The folks at The Bitter Truth are—almost by definition—experts at bitters and fine distillation … so why not branch out into their own line of Pink Gin?
Back in 2006, two young bartenders from Munich, Germany were in London for a liquor conference complaining that they could not get any quality mixing ingredients back in Germany. Oh, they could get lemon and tomato juice and things like that. What was missing were those cleverly concocted tasty liquids that separate great cocktails from the hum-drum. We’re talking about bitters. What are “bitters?" Put simply, they are little dashes of distilled, highly condensed flavor. For the skilled bartender, a good core selection of bitters is like a chef’s spice rack. Anyway …
These two young men went back home, researched and dug through ancient recipes and created a new company: The Bitter Truth. They specialized in making the spices for the spice racks of the world’s bartenders and nothing more. But … they have recently branched out in to making pre-mixed version of classic bitter-recipe finished drinks, rare and unique mixing liqueurs, and “finishing waters” which is another thing entirely. The point is that they make high quality products bartenders love and you should buy them and use them to make great craft cocktails.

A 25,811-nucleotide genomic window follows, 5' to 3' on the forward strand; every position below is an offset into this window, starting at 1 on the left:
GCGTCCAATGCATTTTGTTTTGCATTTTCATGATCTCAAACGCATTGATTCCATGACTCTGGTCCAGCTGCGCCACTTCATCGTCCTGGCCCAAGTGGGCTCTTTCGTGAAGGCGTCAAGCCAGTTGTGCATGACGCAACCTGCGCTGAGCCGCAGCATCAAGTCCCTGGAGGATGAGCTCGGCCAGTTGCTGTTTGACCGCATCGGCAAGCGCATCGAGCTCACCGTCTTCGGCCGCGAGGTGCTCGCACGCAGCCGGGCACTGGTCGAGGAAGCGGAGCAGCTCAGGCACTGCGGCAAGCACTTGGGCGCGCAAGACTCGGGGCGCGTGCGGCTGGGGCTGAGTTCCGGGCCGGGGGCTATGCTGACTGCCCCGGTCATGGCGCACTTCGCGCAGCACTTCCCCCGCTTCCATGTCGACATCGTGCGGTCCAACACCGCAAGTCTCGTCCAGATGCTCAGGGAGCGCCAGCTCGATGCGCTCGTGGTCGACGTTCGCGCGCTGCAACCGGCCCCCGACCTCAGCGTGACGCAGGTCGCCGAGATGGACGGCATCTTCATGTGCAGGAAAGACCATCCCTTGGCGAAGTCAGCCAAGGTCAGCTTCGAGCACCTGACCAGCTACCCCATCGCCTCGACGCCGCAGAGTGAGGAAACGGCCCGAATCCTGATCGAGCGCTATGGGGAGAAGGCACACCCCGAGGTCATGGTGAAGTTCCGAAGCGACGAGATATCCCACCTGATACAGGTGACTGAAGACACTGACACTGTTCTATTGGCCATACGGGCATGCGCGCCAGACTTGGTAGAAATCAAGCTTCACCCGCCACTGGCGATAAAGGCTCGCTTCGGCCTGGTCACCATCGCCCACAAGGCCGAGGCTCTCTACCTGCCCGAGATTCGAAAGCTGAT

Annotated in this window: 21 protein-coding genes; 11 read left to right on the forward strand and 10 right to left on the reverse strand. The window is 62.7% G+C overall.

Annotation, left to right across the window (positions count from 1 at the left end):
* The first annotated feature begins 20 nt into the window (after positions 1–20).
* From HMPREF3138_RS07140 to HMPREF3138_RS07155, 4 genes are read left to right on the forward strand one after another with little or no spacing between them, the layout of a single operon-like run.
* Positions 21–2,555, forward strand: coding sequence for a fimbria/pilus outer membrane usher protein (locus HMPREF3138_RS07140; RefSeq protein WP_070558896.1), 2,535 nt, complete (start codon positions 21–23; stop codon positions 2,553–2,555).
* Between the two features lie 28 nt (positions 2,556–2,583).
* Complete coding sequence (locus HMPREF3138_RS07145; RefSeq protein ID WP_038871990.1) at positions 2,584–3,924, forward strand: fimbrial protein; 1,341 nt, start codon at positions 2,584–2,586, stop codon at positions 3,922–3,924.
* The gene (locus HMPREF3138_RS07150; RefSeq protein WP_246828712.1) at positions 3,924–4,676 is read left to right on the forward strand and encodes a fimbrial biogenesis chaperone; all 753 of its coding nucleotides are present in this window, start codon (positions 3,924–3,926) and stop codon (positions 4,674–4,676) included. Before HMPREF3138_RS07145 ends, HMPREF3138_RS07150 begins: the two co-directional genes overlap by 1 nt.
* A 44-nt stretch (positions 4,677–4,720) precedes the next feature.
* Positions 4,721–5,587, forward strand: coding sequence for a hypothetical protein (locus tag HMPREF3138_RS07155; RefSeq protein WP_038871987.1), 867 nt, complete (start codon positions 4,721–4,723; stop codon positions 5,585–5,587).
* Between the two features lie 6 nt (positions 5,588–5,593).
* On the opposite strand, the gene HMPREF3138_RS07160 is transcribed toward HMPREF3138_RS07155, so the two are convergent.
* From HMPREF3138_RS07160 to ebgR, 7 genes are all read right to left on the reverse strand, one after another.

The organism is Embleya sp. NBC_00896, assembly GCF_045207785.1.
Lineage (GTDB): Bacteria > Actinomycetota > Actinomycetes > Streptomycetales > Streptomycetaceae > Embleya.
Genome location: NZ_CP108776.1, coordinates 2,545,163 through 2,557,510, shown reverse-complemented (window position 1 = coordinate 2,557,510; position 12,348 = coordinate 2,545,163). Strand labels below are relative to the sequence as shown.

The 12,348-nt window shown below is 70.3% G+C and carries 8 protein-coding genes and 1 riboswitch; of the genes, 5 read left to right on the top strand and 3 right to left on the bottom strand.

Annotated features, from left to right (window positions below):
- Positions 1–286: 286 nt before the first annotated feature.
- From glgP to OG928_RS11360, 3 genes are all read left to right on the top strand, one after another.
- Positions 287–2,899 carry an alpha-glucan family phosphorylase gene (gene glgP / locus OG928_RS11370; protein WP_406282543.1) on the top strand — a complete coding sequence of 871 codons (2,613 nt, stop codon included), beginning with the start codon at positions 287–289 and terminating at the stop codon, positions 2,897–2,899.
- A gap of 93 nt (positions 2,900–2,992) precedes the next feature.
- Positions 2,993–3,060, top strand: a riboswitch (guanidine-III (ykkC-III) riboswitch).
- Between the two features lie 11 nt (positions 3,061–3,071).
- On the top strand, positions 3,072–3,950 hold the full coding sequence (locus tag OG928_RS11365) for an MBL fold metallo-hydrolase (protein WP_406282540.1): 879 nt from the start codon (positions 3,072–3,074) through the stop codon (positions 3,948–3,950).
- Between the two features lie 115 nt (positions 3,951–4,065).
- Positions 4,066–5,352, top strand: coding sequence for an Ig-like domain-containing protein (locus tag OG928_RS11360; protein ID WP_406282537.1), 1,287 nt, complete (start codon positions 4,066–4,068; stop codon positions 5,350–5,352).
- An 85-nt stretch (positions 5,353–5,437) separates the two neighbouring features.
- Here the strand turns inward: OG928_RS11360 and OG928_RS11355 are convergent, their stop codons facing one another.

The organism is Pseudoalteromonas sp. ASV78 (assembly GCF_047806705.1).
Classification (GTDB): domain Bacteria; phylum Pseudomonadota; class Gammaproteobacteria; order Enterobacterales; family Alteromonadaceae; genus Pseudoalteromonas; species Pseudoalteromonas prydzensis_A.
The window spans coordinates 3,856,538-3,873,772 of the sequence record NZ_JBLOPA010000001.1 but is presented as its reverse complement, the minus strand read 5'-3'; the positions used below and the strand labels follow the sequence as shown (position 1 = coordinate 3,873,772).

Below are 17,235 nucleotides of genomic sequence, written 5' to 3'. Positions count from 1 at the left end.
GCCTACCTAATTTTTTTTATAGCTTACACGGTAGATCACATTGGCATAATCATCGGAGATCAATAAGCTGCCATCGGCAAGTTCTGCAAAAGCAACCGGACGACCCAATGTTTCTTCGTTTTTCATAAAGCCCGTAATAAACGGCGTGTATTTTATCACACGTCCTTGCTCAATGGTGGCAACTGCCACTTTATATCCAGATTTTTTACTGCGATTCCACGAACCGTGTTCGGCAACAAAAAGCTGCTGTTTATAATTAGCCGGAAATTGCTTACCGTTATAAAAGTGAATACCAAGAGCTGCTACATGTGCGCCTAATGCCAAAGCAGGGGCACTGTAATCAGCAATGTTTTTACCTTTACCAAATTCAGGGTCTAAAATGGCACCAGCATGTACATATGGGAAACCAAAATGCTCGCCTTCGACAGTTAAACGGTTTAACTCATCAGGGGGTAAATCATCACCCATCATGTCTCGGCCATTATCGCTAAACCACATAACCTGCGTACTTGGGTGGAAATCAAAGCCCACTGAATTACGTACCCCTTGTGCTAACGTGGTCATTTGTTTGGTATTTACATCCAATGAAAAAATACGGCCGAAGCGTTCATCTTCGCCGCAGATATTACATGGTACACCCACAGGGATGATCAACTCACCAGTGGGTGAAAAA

Pink Gin was a mixed drink before it was a product. Sailors—men known to take a liberty or two with their alcohol—mixed Gin with the classic Angostura bitters to “cure” seasickness. Well, that’s their story and they are sticking to it. The dark red Angostura bitters dashed into the shimmering Gin resulted in pink drink. But hey … no one cares on a cold night at sea keeping watch and “treating” your seasickness, right?
The folks at The Bitter Truth are—almost by definition—experts at bitters and fine distillation. So why not branch out into their own line of Pink Gin? Why not indeed. They mix their own premium bitters into craft distilled Gin and bottled it up for us all to enjoy. Smooth and with a less overpowering spice and juniper flavor that is really good, The Bitter Truth Pink Gin assumes its own identity as a refreshing easy drinker standing on its own sea-legs with nary a stagger.
Think that pink Gin isn’t manly enough for you? In the James Bond novel “Man With the Golden Gun,” Bond orders a Pink Gin in the villain Scaramanga’s bar. James Bond could wear a tutu and tiara to a Broadway show and still put the “man” in “manly” my friend.